The Bureau of Engraving and Printing has requested approval to implement a coupon program to enable blind and visually impaired people to purchase handheld currency readers as part of President Obama’s Fiscal Year 2013 budget.
According to the proposal, the BEP has the authority to operate a program to loan out the readers but a coupon program “is a more cost-effective method and would save at least $150 million over 10 years.”
The BEP “is seeking authority to implement a cheaper, more efficient coupon program to distribute the currency readers.”
“Under a loaner program, BEP would need to conduct periodic checks on the condition of the readers, as they are government property. Conducting the checks would be costly, time-intensive, and burdensome to the visually impaired community,” according to the Treasury proposal.
The coupon program is one of three enhancements approved by U.S. Treasury Secretary Timothy F. Geithner in September 2011 to help blind and visually impaired persons identify Federal Reserve note denominations.
The enhancements are part of the BEP’s program to offer the blind and visually impaired “meaningful access” to FRNs in compliance with a 2008 United States Court of Appeals decision. The 2008 decision upheld a lower court ruling that the Treasury failed to design, produce and issue paper money that is readily distinguishable to blind and visually impaired individuals. The decision involved a lawsuit filed in 2002.
The other two approved enhancements have to do with the design of notes — raised tactile features and large, high-contrast numerals.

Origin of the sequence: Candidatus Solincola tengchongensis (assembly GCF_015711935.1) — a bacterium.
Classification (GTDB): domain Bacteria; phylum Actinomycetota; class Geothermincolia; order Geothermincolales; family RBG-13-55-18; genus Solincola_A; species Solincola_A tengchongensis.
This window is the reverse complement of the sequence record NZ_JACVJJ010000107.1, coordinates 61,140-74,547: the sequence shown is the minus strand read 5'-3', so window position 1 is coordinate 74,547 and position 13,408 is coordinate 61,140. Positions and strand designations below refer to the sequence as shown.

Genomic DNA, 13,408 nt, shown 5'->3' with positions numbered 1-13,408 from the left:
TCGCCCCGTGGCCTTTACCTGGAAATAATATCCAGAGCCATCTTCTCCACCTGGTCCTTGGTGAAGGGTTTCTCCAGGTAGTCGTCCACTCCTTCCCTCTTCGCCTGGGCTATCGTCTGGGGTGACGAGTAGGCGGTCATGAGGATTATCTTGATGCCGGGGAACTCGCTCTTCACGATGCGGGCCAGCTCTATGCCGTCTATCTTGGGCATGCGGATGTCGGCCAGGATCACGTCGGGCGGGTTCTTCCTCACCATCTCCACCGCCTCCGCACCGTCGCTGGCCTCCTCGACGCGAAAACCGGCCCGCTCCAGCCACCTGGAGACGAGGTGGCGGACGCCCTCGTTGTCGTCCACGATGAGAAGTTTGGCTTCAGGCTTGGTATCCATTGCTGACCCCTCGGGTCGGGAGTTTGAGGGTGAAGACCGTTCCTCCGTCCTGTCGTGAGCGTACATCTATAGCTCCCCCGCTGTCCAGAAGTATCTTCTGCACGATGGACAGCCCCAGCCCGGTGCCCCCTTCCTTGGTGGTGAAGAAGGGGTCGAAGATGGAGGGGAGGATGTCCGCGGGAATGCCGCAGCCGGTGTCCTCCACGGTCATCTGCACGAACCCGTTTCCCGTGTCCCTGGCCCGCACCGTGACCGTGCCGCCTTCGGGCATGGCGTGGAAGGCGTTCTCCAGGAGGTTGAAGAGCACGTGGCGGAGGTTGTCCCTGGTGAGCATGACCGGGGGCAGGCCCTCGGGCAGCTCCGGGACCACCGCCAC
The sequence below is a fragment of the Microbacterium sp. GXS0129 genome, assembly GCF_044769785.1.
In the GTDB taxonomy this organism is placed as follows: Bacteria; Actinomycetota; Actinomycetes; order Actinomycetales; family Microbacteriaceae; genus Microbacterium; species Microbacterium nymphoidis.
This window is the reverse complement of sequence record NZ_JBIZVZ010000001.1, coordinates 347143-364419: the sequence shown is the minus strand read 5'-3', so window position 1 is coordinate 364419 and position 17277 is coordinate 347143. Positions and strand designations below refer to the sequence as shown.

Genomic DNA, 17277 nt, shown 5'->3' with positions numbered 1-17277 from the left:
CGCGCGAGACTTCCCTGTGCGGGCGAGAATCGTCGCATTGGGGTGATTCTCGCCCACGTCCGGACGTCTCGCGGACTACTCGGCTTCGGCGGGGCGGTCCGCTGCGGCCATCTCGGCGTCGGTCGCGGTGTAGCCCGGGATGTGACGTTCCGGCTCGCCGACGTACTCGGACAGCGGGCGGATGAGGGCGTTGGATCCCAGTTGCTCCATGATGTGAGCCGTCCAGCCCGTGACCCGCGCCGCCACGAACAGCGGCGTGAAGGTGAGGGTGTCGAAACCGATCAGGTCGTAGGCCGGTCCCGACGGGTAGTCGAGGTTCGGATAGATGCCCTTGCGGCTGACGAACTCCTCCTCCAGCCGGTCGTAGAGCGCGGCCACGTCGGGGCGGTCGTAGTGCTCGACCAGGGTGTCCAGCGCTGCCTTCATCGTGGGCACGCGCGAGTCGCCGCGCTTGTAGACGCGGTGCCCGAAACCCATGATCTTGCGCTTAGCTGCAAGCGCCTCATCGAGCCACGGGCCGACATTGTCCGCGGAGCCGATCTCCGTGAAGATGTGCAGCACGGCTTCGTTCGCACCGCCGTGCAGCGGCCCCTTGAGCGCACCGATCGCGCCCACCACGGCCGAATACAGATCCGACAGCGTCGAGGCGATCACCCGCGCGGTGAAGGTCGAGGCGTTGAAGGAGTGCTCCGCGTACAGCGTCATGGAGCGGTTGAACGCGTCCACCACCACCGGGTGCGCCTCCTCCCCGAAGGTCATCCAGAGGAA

The use of a raised tactile feature would be something new for U.S. paper money. Tactile features are common on notes of other nations. The tactile feature will be unique to each FRN denomination and provide users with a means of identifying each denomination by way of touch, the BEP states.
The size, color, placement, background contrast and other aspects of the larger numerals are all factors that will have to be considered in any future redesign.
The 1996 generation of notes features an infrared machine-readable feature that can be read with a handheld currency reader. That feature was introduced beginning with the May 24, 2000, release of Series 1999 $5 and $10 notes.
In April 2011, a free mobile phone and tablet application developed by the BEP to assist blind and visually impaired users to denominate Federal Reserve notes was made available. The EyeNote application uses image recognition technology to determine a note’s denomination through a mobile device’s camera and announces the denomination audibly. ■